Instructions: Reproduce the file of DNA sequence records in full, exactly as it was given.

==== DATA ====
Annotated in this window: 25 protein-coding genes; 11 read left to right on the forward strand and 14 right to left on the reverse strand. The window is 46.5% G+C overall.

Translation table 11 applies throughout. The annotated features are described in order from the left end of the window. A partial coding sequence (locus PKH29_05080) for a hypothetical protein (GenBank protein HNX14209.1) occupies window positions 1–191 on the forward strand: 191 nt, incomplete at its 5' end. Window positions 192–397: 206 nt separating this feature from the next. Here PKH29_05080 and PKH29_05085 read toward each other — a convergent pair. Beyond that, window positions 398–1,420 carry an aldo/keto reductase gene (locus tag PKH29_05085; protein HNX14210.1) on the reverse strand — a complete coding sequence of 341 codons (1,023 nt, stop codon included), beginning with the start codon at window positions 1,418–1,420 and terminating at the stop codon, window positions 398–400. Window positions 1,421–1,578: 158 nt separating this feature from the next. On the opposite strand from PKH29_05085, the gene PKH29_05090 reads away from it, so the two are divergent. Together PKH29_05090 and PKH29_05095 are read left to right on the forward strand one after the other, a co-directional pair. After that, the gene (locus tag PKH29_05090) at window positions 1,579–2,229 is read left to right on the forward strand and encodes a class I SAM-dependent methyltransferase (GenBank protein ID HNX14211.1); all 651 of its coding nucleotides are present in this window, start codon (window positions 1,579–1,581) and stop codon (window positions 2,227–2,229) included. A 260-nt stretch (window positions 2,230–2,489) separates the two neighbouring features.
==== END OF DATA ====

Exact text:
Annotated in this window: 25 protein-coding genes; 11 read left to right on the forward strand and 14 right to left on the reverse strand. The window is 46.5% G+C overall.

Translation table 11 applies throughout. The annotated features are described in order from the left end of the window. A partial coding sequence (locus PKH29_05080) for a hypothetical protein (GenBank protein HNX14209.1) occupies window positions 1–191 on the forward strand: 191 nt, incomplete at its 5' end. Window positions 192–397: 206 nt separating this feature from the next. Here PKH29_05080 and PKH29_05085 read toward each other — a convergent pair. Beyond that, window positions 398–1,420 carry an aldo/keto reductase gene (locus tag PKH29_05085; protein HNX14210.1) on the reverse strand — a complete coding sequence of 341 codons (1,023 nt, stop codon included), beginning with the start codon at window positions 1,418–1,420 and terminating at the stop codon, window positions 398–400. Window positions 1,421–1,578: 158 nt separating this feature from the next. On the opposite strand from PKH29_05085, the gene PKH29_05090 reads away from it, so the two are divergent. Together PKH29_05090 and PKH29_05095 are read left to right on the forward strand one after the other, a co-directional pair. After that, the gene (locus tag PKH29_05090) at window positions 1,579–2,229 is read left to right on the forward strand and encodes a class I SAM-dependent methyltransferase (GenBank protein ID HNX14211.1); all 651 of its coding nucleotides are present in this window, start codon (window positions 1,579–1,581) and stop codon (window positions 2,227–2,229) included. A 260-nt stretch (window positions 2,230–2,489) separates the two neighbouring features.